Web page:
3. Our ability to think much faster than someone can speak. Each of us has the ability to process words 4-5 times faster than a person can speak them. This can lead to impatience on part of the listener if their communication partner is not making his or her points quickly enough.
4. Emotional, external, internal and cultural noise. Noise is anything that interferes with the accurate transmission of information between a speaker and listener. Emotional noise consists of words that arouse strong emotions in us and thereby limit our communication effectiveness. External noise involves distractions that take place around us and take our attention away from the speaker. Internal noise consists of distractions taking place within us, such as having our mind on something else or being in a rush, which take our attention away from the speaker. Finally, cultural noise involves distractions caused by the cultural differences between two people. For example, communication between two individuals whose primary languages are different creates problems and makes it more difficult to accurately transmit messages between the communication partners.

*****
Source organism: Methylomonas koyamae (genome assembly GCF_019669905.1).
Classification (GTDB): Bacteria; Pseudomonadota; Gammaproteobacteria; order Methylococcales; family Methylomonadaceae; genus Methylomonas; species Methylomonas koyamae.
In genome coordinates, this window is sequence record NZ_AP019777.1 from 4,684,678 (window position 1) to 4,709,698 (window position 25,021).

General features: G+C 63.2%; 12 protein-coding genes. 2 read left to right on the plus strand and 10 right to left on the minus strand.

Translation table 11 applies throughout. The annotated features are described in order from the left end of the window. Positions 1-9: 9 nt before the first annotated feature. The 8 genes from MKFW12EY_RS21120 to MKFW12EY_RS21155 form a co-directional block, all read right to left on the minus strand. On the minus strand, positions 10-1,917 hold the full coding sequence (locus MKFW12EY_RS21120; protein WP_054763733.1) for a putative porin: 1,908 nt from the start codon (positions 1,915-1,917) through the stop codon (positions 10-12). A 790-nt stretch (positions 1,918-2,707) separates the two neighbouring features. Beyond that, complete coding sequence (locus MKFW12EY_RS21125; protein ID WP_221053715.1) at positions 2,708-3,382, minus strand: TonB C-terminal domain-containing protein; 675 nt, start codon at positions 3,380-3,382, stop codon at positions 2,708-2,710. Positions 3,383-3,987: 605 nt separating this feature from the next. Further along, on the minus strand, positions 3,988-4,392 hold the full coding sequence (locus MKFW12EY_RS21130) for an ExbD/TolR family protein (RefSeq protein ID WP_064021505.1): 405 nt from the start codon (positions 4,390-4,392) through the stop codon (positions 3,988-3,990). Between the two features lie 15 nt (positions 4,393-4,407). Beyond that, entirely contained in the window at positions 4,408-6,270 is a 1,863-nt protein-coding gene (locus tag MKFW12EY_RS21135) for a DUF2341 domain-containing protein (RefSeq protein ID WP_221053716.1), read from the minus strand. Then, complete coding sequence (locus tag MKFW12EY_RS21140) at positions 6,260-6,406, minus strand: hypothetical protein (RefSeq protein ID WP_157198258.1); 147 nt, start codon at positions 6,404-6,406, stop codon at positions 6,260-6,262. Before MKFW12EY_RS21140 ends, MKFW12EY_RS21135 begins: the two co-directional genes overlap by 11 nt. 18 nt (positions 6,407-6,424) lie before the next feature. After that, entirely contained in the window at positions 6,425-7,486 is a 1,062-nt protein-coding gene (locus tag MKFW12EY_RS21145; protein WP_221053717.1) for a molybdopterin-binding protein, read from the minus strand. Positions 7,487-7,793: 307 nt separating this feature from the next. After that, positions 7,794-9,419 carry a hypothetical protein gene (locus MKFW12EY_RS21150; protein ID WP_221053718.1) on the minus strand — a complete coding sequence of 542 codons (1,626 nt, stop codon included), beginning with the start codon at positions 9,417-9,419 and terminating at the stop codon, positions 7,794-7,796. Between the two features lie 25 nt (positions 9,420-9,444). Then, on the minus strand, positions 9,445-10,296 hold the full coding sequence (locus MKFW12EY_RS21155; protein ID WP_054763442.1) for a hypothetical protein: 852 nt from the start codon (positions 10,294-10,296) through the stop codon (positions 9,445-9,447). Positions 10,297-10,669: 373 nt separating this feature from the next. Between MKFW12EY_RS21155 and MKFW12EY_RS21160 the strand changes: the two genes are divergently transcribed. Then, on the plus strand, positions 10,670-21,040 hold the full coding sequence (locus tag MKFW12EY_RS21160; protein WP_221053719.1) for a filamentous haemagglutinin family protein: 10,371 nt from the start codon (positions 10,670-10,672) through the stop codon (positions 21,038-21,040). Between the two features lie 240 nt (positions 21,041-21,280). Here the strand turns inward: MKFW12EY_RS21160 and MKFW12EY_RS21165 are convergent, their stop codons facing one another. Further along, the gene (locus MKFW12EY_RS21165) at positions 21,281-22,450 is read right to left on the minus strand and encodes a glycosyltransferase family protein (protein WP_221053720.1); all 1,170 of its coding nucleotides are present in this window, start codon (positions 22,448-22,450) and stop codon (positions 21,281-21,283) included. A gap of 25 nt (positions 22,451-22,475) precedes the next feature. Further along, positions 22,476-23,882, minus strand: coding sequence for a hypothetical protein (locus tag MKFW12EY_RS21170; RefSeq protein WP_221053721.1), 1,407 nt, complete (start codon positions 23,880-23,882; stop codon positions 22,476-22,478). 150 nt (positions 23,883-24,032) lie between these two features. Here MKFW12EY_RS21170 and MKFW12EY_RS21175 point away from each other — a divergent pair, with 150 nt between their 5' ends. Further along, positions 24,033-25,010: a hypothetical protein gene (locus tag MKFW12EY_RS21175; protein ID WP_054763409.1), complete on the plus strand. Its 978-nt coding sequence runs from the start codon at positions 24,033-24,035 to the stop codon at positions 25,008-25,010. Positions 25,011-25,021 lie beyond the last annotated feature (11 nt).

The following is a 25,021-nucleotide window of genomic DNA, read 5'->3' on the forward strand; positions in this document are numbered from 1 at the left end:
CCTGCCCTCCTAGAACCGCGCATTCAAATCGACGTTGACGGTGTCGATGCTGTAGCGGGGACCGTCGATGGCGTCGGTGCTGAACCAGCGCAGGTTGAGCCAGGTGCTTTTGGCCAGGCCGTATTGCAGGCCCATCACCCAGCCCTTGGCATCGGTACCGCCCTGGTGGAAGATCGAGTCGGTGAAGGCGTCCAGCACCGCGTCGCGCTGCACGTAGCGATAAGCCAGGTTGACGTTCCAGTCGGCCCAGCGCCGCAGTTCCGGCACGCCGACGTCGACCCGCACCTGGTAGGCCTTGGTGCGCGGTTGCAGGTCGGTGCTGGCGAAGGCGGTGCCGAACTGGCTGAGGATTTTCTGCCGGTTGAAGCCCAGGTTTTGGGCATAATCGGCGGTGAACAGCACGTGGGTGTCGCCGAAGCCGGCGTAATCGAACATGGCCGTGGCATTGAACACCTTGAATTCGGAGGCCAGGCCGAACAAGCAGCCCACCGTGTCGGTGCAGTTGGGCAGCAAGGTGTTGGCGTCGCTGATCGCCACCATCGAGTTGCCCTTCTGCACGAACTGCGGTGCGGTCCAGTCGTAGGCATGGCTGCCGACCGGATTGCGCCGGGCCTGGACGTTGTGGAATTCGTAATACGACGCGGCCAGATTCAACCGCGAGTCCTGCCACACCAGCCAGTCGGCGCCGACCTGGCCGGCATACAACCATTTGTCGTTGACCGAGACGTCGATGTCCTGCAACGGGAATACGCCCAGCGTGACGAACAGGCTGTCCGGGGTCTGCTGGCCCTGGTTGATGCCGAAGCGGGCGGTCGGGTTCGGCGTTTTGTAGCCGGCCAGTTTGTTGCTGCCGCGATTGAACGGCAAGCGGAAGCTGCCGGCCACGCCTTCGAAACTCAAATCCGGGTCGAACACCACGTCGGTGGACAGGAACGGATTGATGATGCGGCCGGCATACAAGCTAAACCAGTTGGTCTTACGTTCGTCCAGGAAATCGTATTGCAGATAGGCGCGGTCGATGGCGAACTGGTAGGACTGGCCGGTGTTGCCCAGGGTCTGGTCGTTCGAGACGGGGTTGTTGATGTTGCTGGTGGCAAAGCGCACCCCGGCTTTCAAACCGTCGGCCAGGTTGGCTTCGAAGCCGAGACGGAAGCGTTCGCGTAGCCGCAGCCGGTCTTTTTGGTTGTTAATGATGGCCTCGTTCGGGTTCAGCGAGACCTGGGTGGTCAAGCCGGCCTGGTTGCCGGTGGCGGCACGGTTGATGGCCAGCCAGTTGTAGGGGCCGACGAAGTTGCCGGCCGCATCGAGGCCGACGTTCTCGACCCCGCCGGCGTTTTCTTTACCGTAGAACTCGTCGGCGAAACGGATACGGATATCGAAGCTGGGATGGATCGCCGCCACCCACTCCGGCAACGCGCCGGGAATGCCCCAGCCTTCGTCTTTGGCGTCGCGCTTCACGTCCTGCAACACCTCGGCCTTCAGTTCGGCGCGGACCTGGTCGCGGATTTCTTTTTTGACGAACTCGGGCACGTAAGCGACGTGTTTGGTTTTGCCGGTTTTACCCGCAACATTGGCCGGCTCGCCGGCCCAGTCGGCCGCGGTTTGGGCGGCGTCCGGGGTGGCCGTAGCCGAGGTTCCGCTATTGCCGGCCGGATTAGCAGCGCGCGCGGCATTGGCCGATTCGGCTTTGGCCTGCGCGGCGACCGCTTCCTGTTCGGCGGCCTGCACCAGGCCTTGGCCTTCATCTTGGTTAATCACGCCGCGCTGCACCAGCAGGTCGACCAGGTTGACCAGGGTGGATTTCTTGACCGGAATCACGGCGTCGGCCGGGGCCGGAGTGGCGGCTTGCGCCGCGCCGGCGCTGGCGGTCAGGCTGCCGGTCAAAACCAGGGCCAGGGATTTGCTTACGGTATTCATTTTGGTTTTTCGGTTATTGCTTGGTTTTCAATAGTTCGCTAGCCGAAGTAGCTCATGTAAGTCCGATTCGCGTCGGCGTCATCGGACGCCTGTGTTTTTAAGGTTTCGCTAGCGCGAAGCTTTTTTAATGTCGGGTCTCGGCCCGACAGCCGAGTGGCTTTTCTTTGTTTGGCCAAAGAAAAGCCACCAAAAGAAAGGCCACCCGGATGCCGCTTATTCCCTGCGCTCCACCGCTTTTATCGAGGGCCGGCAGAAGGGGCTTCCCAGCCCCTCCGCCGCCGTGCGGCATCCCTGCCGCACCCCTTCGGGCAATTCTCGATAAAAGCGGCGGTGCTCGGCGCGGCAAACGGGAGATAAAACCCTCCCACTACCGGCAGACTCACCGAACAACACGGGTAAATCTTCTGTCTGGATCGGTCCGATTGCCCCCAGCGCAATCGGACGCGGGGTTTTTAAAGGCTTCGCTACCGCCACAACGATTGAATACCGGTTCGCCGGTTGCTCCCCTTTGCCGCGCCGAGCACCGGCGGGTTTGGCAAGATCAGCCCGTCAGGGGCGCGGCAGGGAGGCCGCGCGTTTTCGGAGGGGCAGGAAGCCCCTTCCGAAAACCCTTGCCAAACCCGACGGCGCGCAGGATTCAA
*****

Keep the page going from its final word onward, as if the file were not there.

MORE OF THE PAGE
NEXT POST – October 15, 2008:
Become a Better Listener: Part 1
October 6, 2008
Greetings, in my last two posts, I described 5 things you should do if you want to communicate more effectively with people who are culturally different. Here are my last 2 DO’S:
1. DO step outside of your comfort zone. The best way to increase your cultural knowledge and skills is to experience the things that culturally different people experience on a regular basis. This can help you to better understand the values, beliefs and behaviors of people who are culturally different. Go to diverse places of worship, visit different cultural events, go to various social activities, visit different ethnic restaurants, talk to different people at work, or do anything else that puts you in direct proximity with people you don’t normally interact with. The most important aspect of this process is to step outside of your comfort zone. For example, if you are a member of a “majority” group, put yourself in the position of being a “minority”. This will give you a better understanding of why culturally different people might think or act in certain ways.
2. DO speak inclusively. Inclusive language acknowledges different people and creates more positive environments where people feel included. To communicate inclusively, use terms that will be understood and respected by people of different backgrounds, refer to people by the names they wish to be called (e.g., physically challenged instead of handicapped), and eliminate language that suggests men are the standard for all human beings (e.g., use both masculine and feminine pronouns).
NEXT POST – October 10, 2008